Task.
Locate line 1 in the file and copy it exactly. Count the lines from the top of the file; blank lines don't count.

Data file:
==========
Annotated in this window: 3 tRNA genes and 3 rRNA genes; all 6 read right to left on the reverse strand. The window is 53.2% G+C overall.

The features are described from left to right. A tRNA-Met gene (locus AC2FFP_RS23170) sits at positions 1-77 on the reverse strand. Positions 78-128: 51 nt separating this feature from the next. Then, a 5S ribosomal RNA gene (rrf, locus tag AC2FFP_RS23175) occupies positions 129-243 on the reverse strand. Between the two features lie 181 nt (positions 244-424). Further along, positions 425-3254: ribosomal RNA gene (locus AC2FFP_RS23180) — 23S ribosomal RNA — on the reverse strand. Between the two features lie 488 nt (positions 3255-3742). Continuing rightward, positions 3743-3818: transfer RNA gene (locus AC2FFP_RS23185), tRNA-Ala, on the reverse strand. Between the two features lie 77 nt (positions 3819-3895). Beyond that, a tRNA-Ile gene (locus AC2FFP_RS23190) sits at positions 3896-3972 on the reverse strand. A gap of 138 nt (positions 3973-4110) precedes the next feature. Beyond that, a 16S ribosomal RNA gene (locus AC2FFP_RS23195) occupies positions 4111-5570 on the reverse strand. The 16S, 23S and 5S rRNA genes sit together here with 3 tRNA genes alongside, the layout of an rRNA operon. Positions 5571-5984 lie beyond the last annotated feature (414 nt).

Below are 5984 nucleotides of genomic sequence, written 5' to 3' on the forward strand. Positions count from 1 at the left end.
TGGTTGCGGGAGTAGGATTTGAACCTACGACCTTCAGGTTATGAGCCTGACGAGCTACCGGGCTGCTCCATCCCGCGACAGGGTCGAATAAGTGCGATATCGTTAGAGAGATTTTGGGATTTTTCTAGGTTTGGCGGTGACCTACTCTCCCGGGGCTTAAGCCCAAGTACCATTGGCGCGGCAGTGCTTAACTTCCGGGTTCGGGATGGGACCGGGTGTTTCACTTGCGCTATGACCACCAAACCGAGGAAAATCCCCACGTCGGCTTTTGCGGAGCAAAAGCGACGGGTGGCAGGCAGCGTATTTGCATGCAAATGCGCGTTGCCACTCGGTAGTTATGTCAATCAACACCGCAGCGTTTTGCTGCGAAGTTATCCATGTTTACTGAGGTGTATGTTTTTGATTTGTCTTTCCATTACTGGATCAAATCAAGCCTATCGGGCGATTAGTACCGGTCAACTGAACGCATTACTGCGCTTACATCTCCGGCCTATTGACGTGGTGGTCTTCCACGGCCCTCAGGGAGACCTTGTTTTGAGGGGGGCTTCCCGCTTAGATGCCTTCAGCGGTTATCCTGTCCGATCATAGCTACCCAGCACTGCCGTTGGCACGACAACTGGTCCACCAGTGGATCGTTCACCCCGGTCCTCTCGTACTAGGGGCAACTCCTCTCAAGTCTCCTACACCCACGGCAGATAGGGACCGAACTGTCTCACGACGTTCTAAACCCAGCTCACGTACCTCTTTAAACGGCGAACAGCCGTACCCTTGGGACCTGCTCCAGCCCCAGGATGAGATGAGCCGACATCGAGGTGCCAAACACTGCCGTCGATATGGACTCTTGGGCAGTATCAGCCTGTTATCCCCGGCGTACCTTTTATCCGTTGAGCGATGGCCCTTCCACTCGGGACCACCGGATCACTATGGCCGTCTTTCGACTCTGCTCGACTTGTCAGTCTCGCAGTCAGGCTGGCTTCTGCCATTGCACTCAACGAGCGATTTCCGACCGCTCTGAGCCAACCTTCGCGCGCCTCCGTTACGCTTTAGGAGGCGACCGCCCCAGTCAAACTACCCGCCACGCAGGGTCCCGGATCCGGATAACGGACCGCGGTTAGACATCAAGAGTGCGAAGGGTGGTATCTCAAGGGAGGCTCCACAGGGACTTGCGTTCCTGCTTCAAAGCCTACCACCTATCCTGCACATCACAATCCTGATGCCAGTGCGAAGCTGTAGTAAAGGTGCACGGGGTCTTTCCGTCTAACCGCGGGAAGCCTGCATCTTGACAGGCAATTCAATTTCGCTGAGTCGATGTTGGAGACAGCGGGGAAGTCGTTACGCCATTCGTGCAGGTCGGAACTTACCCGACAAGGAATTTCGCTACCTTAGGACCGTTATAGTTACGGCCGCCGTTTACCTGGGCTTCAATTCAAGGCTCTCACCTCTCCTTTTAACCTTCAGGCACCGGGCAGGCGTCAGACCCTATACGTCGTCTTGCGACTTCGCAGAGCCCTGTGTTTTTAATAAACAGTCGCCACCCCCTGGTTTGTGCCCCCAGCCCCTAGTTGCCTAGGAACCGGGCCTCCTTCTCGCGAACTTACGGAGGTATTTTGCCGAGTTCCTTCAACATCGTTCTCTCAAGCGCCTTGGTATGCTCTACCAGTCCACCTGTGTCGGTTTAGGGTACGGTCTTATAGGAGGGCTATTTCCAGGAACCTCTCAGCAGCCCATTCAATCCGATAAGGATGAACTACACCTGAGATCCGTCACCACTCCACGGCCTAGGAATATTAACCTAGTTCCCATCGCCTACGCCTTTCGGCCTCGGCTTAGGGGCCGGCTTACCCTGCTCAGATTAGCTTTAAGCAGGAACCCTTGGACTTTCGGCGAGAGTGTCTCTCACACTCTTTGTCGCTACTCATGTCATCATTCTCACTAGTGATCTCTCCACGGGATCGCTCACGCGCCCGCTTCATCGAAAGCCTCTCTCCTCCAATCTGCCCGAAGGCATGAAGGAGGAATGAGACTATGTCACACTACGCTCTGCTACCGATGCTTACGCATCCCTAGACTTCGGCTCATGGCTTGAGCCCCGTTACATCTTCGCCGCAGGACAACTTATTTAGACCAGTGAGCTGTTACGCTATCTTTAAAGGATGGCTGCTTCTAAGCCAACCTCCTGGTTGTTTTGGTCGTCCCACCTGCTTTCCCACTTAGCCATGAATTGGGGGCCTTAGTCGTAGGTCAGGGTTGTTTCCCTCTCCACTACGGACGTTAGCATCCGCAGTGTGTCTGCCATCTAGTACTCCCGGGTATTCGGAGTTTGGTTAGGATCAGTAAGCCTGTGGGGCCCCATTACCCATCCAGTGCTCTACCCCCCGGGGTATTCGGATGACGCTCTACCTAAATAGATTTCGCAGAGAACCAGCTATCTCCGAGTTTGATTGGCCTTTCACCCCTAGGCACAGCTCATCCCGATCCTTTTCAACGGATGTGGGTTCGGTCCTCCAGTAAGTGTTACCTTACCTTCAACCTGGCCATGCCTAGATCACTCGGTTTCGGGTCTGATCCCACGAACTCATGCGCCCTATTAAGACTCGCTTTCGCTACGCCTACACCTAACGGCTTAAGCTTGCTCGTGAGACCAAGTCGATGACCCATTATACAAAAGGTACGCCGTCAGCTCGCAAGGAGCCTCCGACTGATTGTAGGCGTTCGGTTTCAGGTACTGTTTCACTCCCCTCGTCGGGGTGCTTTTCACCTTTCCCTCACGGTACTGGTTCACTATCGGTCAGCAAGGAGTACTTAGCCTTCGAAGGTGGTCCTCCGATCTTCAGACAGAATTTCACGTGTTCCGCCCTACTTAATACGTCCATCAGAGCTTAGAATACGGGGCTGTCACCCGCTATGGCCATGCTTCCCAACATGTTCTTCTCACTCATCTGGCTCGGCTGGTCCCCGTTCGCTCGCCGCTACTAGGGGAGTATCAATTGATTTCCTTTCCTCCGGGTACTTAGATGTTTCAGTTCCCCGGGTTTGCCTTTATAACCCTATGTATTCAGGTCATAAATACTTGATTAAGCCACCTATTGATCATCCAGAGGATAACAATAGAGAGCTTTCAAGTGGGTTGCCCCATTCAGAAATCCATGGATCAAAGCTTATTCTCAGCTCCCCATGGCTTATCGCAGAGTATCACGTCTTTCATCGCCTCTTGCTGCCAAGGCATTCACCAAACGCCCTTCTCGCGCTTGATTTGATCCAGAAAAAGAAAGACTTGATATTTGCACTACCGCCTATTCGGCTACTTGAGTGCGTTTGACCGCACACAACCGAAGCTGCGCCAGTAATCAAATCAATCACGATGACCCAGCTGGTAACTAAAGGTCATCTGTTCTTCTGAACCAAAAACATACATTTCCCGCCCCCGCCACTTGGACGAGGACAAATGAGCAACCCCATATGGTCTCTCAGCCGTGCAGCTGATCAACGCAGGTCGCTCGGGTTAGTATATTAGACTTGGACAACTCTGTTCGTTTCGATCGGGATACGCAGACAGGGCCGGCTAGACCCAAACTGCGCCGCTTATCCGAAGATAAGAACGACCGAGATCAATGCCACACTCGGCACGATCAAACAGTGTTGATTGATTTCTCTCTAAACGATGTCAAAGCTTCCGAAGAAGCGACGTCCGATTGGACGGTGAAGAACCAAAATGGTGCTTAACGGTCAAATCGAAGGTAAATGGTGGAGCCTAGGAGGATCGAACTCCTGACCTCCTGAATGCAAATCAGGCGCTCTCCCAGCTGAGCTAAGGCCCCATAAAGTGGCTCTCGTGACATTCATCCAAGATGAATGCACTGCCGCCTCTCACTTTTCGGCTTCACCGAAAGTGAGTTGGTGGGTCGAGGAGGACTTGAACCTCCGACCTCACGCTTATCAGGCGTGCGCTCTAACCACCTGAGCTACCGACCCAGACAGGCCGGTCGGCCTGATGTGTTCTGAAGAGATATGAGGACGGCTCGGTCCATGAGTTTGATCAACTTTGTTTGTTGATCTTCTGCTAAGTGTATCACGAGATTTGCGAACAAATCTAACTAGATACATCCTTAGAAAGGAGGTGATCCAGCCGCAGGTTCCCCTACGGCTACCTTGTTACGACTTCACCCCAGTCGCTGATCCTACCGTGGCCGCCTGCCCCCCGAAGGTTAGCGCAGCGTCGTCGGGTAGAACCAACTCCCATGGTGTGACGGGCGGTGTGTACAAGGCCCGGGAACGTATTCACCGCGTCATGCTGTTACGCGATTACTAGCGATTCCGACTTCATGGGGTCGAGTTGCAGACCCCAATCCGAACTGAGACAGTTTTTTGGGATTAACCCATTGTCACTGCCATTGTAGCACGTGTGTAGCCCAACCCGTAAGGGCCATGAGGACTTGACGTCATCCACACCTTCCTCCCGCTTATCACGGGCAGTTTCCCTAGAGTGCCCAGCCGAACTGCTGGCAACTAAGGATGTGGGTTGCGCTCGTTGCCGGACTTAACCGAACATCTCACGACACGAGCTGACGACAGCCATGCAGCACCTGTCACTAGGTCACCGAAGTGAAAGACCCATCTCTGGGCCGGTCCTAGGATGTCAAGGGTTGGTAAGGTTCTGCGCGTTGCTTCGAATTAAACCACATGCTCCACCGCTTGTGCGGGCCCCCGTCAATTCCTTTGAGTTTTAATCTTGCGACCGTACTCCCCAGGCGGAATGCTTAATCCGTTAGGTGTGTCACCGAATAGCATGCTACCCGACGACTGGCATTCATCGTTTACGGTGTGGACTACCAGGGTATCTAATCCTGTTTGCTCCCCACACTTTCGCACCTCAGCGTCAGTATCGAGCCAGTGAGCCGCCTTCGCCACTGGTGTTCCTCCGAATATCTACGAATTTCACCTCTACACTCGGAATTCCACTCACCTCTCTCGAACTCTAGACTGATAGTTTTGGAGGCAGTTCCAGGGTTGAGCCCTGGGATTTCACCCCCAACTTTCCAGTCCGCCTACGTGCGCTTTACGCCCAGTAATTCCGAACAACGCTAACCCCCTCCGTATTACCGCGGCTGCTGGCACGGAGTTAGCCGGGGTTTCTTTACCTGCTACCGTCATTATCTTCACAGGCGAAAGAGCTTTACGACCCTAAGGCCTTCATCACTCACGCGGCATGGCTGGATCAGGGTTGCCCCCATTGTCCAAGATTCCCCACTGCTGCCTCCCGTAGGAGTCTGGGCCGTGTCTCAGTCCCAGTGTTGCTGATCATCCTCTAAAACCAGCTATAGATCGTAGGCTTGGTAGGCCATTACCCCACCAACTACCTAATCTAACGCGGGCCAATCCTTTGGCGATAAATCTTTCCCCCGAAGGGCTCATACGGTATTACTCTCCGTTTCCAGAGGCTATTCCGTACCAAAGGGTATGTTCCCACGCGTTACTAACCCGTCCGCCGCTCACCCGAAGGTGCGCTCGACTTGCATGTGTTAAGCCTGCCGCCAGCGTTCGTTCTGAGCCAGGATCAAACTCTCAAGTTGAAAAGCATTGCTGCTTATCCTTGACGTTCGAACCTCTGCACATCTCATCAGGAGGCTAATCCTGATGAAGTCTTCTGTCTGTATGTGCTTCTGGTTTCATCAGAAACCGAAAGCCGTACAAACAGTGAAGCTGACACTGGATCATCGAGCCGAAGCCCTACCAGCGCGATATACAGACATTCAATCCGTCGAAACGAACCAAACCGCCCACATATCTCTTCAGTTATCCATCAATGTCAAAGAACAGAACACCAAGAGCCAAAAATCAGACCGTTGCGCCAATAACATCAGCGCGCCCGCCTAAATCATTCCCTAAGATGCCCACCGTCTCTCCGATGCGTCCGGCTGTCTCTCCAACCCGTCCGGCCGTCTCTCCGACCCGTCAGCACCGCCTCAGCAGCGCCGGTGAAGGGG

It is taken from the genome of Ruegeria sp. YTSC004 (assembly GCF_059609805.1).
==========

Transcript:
Annotated in this window: 3 tRNA genes and 3 rRNA genes; all 6 read right to left on the reverse strand. The window is 53.2% G+C overall.